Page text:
1936 - WESTFIELD HOTEL FIRE RESULTS IN 7 DEATHS. VAN DEUSEN INN DESTROYED BY BLAZE, CAUSE OF WHICH IS NOW UNDER INVESTIGATION BY STATE AUTHORITIES - IN ADDITION TO KNOWN DEAD, ANOTHER IS CRITICALLY BURNED.
Westfield, Mass., Jan. 6. - (AP) - The death toll of the fire that destroyed the Van Deusen inn last night was definitely set at seven this morning, with no known missing and one person in critical condition in Noble hospital.
An investigation of the fire was begun for the state on orders of State Fire Marshal STEPHEN C. HARRITY, who sent word later in the morning that he would come here immediately, to take personal charge. The investigation was begun by Chief Inspector GEORGE O. MANSFIELD, assisted by Lieut. W. J. PUZZO of the state police, attached to the fire marshal's office.
The revised death list is:
MISS M. GRACE FICKETT, member of the teaching staff of the Westfield State Teachers college.
MRS. MINNIE C. JANES, 64, widow of Dr. George C. Janes.
HENRY VAN DEUSEN, 18, son of Spencer Van Deusen, owner of the inn.
MISS NATALIE JONES, matron of the inn.
GEORGE ALEXANDER, 69, insurance man, father of Mrs. Spencer Van Deusen.
MISS BESSIE MALONE.
SPENCER VAN DEUSEN, 45, is on the danger list in the hospital, where six other persons also were taken for treatment of burns which were not considered serious.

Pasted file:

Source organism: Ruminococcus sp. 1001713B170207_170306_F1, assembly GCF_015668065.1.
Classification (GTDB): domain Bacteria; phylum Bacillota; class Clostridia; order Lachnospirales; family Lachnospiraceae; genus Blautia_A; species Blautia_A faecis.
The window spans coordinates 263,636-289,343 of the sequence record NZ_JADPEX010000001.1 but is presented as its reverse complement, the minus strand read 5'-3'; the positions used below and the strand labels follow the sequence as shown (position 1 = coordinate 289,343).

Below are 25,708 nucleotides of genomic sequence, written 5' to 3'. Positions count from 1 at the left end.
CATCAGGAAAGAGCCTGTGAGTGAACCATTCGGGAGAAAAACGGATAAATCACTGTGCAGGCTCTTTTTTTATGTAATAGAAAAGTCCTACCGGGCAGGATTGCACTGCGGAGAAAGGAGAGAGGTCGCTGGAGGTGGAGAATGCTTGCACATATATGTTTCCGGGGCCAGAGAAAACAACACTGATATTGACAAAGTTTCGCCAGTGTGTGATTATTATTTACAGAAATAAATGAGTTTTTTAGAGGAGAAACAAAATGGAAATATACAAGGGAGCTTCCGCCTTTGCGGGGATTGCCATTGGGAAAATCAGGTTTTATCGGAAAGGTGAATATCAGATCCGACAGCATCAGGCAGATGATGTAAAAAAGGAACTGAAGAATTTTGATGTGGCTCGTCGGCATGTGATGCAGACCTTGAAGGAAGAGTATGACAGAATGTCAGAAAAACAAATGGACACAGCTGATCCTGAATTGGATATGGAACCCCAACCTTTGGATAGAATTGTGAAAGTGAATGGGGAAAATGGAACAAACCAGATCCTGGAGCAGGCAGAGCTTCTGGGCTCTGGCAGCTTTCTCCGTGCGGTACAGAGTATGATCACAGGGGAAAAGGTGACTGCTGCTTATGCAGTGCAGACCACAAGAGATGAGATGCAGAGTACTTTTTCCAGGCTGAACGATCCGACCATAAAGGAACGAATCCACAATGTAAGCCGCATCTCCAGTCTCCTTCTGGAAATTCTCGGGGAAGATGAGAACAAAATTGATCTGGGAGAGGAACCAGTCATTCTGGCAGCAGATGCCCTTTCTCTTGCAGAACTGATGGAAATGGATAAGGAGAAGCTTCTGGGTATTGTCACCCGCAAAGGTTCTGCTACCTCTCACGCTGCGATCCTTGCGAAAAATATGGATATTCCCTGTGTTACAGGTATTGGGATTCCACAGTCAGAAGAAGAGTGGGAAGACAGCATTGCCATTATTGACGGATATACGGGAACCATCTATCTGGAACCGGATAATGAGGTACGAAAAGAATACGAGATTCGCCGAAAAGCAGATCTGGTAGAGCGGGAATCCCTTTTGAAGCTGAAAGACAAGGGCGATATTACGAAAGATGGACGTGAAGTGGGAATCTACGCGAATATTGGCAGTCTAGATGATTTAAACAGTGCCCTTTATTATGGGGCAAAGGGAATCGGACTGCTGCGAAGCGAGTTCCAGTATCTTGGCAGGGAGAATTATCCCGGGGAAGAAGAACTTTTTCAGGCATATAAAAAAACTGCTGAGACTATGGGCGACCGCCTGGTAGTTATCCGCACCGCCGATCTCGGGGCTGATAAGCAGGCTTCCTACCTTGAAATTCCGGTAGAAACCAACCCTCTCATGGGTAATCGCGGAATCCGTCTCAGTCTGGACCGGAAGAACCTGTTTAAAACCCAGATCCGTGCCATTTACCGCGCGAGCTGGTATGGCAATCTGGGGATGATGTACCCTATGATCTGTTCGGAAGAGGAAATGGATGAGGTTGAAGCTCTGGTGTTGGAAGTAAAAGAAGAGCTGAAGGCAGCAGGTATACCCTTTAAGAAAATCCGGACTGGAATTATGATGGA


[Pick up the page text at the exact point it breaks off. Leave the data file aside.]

It was established that MRS. AMELIA CHAMBERLAIN had not been a guest at the inn. She was among those at first reported missing. She makes her home in New York city. Investigation also discredited a report that a man, unidentified, had been trapped in the third floor and killed.
Firemen recovered the bodies of MRS. JANES and MISS JONES side by side on the second floor corridor where they apparently had been groping toward the front fire escape, MISS JONES, matron of the inn, still clutched under one arm the inn cash box.
The body of HENRY VAN DEUSEN, son of the proprietor, was found in a front room on the first floor only a short distance from the door. He had, it is believed, turned back in an effort to rescue his grandfather, MR. ALEXANDER.
MR. ALEXANDER'S body was taken from the front end of the third floor corridor within a matter of inches of a window leading to a fire escape.
Hampered by the precarious condition of the thin exterior brick walls, firemen made slow headway in their quest for bodies. The great speed with which the flames swept through the building was indicated by the wreckage. Although an imposing appearing structure, the inn, erected in 1911, was little more than a shell of single course bricks imposed upon flimsy fabricated walls, according to Deputy Fire Chief W. W. CLARK. He said there was not a fire stop in the entire building and that fire officials had long regarded the building as a potential fire menace.
Early in the morning firemen were temporarily withdrawn from searching the wreckage to allow the pulling down of walls that had begun to bulge dangerously.
North Adams Transcript
North Adams, Massachusetts
January 6, 1936
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